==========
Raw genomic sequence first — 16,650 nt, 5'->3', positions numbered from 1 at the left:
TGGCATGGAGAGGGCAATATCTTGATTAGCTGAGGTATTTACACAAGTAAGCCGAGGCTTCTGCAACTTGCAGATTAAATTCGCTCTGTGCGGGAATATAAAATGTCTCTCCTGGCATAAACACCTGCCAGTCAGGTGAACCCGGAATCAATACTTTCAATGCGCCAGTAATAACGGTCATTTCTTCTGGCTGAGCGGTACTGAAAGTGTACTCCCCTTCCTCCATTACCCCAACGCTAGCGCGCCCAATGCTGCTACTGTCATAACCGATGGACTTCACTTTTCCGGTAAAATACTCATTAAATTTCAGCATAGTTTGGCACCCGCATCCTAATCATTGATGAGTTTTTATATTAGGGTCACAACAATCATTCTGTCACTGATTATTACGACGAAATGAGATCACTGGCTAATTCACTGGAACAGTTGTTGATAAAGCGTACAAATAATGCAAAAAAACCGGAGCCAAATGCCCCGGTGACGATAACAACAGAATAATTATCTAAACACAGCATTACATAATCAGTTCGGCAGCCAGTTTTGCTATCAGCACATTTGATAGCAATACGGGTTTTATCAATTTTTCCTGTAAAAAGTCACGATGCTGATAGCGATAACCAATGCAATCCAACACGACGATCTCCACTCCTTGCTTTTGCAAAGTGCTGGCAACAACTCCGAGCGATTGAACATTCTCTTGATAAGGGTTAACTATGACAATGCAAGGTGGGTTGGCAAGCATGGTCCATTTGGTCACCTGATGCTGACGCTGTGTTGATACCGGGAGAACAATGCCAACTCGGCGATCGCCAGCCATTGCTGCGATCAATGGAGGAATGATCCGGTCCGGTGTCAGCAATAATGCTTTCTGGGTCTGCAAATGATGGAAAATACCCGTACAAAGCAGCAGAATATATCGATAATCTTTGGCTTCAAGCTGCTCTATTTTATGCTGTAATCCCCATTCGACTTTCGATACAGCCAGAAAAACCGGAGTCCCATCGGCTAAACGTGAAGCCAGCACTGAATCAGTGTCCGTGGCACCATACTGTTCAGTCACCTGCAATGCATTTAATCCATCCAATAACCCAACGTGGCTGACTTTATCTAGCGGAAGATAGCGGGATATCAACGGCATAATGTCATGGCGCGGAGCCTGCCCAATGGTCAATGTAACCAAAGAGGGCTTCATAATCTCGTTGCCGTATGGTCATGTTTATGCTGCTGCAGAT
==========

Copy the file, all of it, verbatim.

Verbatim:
Raw genomic sequence first — 16,650 nt, 5'->3', positions numbered from 1 at the left:
TGGCATGGAGAGGGCAATATCTTGATTAGCTGAGGTATTTACACAAGTAAGCCGAGGCTTCTGCAACTTGCAGATTAAATTCGCTCTGTGCGGGAATATAAAATGTCTCTCCTGGCATAAACACCTGCCAGTCAGGTGAACCCGGAATCAATACTTTCAATGCGCCAGTAATAACGGTCATTTCTTCTGGCTGAGCGGTACTGAAAGTGTACTCCCCTTCCTCCATTACCCCAACGCTAGCGCGCCCAATGCTGCTACTGTCATAACCGATGGACTTCACTTTTCCGGTAAAATACTCATTAAATTTCAGCATAGTTTGGCACCCGCATCCTAATCATTGATGAGTTTTTATATTAGGGTCACAACAATCATTCTGTCACTGATTATTACGACGAAATGAGATCACTGGCTAATTCACTGGAACAGTTGTTGATAAAGCGTACAAATAATGCAAAAAAACCGGAGCCAAATGCCCCGGTGACGATAACAACAGAATAATTATCTAAACACAGCATTACATAATCAGTTCGGCAGCCAGTTTTGCTATCAGCACATTTGATAGCAATACGGGTTTTATCAATTTTTCCTGTAAAAAGTCACGATGCTGATAGCGATAACCAATGCAATCCAACACGACGATCTCCACTCCTTGCTTTTGCAAAGTGCTGGCAACAACTCCGAGCGATTGAACATTCTCTTGATAAGGGTTAACTATGACAATGCAAGGTGGGTTGGCAAGCATGGTCCATTTGGTCACCTGATGCTGACGCTGTGTTGATACCGGGAGAACAATGCCAACTCGGCGATCGCCAGCCATTGCTGCGATCAATGGAGGAATGATCCGGTCCGGTGTCAGCAATAATGCTTTCTGGGTCTGCAAATGATGGAAAATACCCGTACAAAGCAGCAGAATATATCGATAATCTTTGGCTTCAAGCTGCTCTATTTTATGCTGTAATCCCCATTCGACTTTCGATACAGCCAGAAAAACCGGAGTCCCATCGGCTAAACGTGAAGCCAGCACTGAATCAGTGTCCGTGGCACCATACTGTTCAGTCACCTGCAATGCATTTAATCCATCCAATAACCCAACGTGGCTGACTTTATCTAGCGGAAGATAGCGGGATATCAACGGCATAATGTCATGGCGCGGAGCCTGCCCAATGGTCAATGTAACCAAAGAGGGCTTCATAATCTCGTTGCCGTATGGTCATGTTTATGCTGCTGCAGAT